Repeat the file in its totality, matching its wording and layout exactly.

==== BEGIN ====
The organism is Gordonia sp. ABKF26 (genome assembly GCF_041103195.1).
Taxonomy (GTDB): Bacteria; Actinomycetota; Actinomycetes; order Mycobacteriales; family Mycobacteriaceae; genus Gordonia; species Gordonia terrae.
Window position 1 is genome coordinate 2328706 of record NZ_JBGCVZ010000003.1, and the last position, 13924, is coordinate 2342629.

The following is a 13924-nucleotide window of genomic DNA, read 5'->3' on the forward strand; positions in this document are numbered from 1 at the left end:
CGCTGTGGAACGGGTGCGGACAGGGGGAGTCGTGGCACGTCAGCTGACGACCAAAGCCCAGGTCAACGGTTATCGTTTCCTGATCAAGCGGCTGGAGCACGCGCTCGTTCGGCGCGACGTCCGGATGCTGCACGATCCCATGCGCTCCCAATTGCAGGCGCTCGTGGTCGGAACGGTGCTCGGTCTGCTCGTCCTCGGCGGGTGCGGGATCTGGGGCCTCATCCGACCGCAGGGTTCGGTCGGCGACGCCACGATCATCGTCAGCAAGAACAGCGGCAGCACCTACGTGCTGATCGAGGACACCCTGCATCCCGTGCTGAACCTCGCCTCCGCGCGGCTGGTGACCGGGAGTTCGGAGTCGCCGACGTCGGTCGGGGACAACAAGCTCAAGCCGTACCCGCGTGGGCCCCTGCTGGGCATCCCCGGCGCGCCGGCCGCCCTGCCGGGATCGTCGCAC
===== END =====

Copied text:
The organism is Gordonia sp. ABKF26 (genome assembly GCF_041103195.1).
Taxonomy (GTDB): Bacteria; Actinomycetota; Actinomycetes; order Mycobacteriales; family Mycobacteriaceae; genus Gordonia; species Gordonia terrae.
Window position 1 is genome coordinate 2328706 of record NZ_JBGCVZ010000003.1, and the last position, 13924, is coordinate 2342629.

The following is a 13924-nucleotide window of genomic DNA, read 5'->3' on the forward strand; positions in this document are numbered from 1 at the left end:
CGCTGTGGAACGGGTGCGGACAGGGGGAGTCGTGGCACGTCAGCTGACGACCAAAGCCCAGGTCAACGGTTATCGTTTCCTGATCAAGCGGCTGGAGCACGCGCTCGTTCGGCGCGACGTCCGGATGCTGCACGATCCCATGCGCTCCCAATTGCAGGCGCTCGTGGTCGGAACGGTGCTCGGTCTGCTCGTCCTCGGCGGGTGCGGGATCTGGGGCCTCATCCGACCGCAGGGTTCGGTCGGCGACGCCACGATCATCGTCAGCAAGAACAGCGGCAGCACCTACGTGCTGATCGAGGACACCCTGCATCCCGTGCTGAACCTCGCCTCCGCGCGGCTGGTGACCGGGAGTTCGGAGTCGCCGACGTCGGTCGGGGACAACAAGCTCAAGCCGTACCCGCGTGGGCCCCTGCTGGGCATCCCCGGCGCGCCGGCCGCCCTGCCGGGATCGTCGCAC